Little written help is available in the program. Time-consuming explanatory videos which must be downloaded from Youtube are Logos's primary help mechanism. In fact, I only learned that copying and pasting lists is a "future feature" by exploring the Logos forums. The combined dearth of program help and software explanation on the Logos site makes the online forums essential reading for any but the most casual users of the software.

I could and probably should say more about the frustrations of the software. Logos is charging for software so incomplete and buggy that Microsoft wouldn't send it out the door as an Alpha, let alone a Beta. They've not used any of the Windows conventions for the product. Nothing works the way you expect it to.

And yet, let me add that it's possible this version will finally begin the process of making Logos a truly usable product. Each previous version of Logos suffered from slow searches, a multitude of useless resources that clogged searches with thousands of useless hits and an almost impossibly confusing interface. Logos 4 may just help with each of these problems.

The new interface is an improvement. Hovering over words and passages often causes useful lexical and grammatical information to appear in nearby boxes. Multiple versions of passages can appear in one window--you click on a link at the top of the window to view the desired version. Indexing all resources vastly speeds searches. Finally, assembling collections of truly useful resources so that searches aren't filled with garbage responses is much easier in Logos 4 than in Logos 3.

Overall, however, it's hard to avoid the feeling that Logos is trading on the good manners of its largely-Christian customer base by shipping such an incomplete, ill-prepared and self-serving piece of software. The only thing in Logos 4 that worked perfectly out of the box is the home page, and that's all marketing.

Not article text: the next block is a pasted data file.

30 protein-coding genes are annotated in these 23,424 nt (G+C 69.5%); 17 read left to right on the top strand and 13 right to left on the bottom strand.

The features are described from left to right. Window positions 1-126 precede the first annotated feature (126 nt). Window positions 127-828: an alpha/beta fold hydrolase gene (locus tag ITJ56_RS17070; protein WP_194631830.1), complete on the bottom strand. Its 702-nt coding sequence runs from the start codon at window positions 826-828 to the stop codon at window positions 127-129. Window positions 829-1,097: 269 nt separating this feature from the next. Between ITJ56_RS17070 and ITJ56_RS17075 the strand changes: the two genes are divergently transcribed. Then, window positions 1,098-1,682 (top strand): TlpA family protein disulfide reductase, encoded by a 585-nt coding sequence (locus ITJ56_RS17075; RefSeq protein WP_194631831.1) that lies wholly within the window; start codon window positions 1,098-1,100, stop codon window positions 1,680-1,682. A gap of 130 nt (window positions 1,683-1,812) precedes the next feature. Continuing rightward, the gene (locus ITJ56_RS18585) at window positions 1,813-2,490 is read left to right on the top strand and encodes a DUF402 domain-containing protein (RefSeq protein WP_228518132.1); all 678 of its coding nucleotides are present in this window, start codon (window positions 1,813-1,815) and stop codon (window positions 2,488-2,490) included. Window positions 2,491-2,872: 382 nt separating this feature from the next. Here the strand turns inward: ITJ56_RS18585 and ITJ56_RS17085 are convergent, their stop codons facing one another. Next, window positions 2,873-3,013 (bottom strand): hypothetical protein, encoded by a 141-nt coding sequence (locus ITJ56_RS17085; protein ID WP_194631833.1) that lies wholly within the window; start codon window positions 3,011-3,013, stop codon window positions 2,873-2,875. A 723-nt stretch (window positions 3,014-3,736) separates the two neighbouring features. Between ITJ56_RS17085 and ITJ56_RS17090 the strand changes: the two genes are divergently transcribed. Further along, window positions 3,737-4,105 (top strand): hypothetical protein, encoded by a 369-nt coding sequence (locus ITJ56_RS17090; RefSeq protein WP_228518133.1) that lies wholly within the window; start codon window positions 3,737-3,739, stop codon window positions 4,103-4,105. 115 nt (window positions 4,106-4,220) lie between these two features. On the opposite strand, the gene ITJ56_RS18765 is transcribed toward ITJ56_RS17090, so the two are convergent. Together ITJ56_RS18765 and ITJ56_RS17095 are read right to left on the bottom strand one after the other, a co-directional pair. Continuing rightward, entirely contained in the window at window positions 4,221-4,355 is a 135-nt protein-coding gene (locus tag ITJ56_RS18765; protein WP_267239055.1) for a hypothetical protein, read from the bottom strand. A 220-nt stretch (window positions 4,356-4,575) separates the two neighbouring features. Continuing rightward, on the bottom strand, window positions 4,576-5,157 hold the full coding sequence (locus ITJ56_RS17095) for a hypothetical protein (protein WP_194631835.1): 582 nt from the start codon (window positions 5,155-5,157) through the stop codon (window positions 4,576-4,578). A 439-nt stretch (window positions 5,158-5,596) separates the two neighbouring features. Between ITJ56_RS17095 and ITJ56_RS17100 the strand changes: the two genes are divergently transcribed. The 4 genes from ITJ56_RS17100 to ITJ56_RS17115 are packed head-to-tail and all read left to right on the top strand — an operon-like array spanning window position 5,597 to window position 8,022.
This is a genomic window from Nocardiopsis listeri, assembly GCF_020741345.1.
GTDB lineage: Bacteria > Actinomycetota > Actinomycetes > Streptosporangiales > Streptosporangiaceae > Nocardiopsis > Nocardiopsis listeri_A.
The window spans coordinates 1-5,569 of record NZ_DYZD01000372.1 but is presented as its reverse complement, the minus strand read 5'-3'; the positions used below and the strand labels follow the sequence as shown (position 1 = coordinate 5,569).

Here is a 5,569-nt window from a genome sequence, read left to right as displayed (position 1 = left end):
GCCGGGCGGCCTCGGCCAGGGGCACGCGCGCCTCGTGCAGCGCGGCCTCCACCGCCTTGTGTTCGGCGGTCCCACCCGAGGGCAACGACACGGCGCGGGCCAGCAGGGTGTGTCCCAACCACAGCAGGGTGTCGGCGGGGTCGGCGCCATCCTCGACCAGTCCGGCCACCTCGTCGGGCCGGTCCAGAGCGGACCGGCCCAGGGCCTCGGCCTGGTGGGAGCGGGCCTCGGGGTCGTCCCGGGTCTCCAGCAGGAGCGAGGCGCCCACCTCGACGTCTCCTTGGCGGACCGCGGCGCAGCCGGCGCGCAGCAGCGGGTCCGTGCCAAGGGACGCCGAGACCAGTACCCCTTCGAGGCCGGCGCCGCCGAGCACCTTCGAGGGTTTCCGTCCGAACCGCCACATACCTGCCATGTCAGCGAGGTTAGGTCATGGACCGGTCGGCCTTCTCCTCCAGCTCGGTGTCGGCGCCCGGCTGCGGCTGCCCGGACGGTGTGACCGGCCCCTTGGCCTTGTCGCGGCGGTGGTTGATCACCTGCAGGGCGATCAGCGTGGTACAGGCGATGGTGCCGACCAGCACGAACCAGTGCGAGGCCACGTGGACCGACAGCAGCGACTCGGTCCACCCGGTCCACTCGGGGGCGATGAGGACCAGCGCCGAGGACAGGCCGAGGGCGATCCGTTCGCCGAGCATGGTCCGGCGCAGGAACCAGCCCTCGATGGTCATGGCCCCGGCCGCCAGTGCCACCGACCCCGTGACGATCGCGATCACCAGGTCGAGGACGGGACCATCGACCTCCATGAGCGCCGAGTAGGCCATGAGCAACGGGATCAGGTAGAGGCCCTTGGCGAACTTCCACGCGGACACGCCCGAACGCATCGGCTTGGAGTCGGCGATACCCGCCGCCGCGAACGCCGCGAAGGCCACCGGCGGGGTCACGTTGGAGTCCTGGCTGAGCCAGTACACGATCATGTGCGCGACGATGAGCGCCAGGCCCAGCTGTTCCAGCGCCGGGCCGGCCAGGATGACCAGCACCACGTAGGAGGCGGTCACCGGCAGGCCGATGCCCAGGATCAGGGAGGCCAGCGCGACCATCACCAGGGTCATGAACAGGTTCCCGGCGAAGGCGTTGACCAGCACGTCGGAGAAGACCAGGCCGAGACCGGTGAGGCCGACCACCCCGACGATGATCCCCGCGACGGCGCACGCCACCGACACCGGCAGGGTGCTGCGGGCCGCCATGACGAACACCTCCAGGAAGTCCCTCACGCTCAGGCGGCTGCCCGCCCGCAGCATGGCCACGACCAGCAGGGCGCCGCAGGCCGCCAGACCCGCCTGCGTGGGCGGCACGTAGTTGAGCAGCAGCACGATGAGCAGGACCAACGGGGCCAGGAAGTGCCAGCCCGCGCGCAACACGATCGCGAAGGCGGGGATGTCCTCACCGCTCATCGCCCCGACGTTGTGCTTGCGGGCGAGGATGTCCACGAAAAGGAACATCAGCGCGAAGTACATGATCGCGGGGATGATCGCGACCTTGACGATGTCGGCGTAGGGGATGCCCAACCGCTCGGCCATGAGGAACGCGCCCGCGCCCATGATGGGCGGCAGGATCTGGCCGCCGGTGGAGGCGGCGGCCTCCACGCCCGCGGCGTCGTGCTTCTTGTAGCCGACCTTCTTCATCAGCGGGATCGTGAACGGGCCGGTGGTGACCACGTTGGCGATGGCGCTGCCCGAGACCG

Comments

On a related note, Logos' iPhone app is pretty horrible too.

>I could and probably should say more about the frustrations of the software. Logos is charging for software so incomplete and buggy that Microsoft wouldn't send it out the door as an Alpha, let alone a Beta. They've not used any of the Windows conventions for the product. Nothing works the way you expect it to.

Have you upgraded to Windows 7? Buwahahahahaha.

Have you tried Accordance? Oh wait---that would require a Mac wouldn't it? Perhaps Tim would let you borrow one?

I remember our trip down to Bloomington seeing all those beautiful iMacs on the desks and thinking how much better prepared they'll be for work in glory.

If only I had a way of posting a picture of that smiling Cheshire Cat all would be perfect.

Tim, help a brother out.

::big grin::

The huge irony, David, is that Logos 4 is more "Mac like" than Windows. Be thankful you have never tried to figure out anything beyond the most basic of things in anything Mac. It's then that you realize who the true "Big Brother" is -- "You can't do that. Why? Because we say so. Be happy and be quiet. Look at the shininess!!"

Seriously, I think Logos' mistake here was in not preparing people for what was coming. Once you *know* about the initial download and indexing, you can work around that (by firing it up before you go to bed). After the horrible initial indexing, subsequent indexing is not so bad at all.

I was in the Beta testing group, and I can say that Logos was responsive to the consumer's comments. Much of the "coming features" were features that initial market research said was were not used. When many of us clamored for them, Logos tried to make a way to bring them back, or at least put them on a roadmap. Unlike Apple (who could care less about what you want) or Microsoft (who makes it impossible to tell them what you want) Logos actually listens. They may not be perfect, but they listen. My guess is that if you called and requested a refund, they would give it.

>"You can't do that. Why? Because we say so. Be happy and be quiet. Look at the shininess!!"

Fred, Fred, Fred, you can't disguise the envy. There is a veritable green aura around your post.

Ask for forgiveness. Seek absolution. :)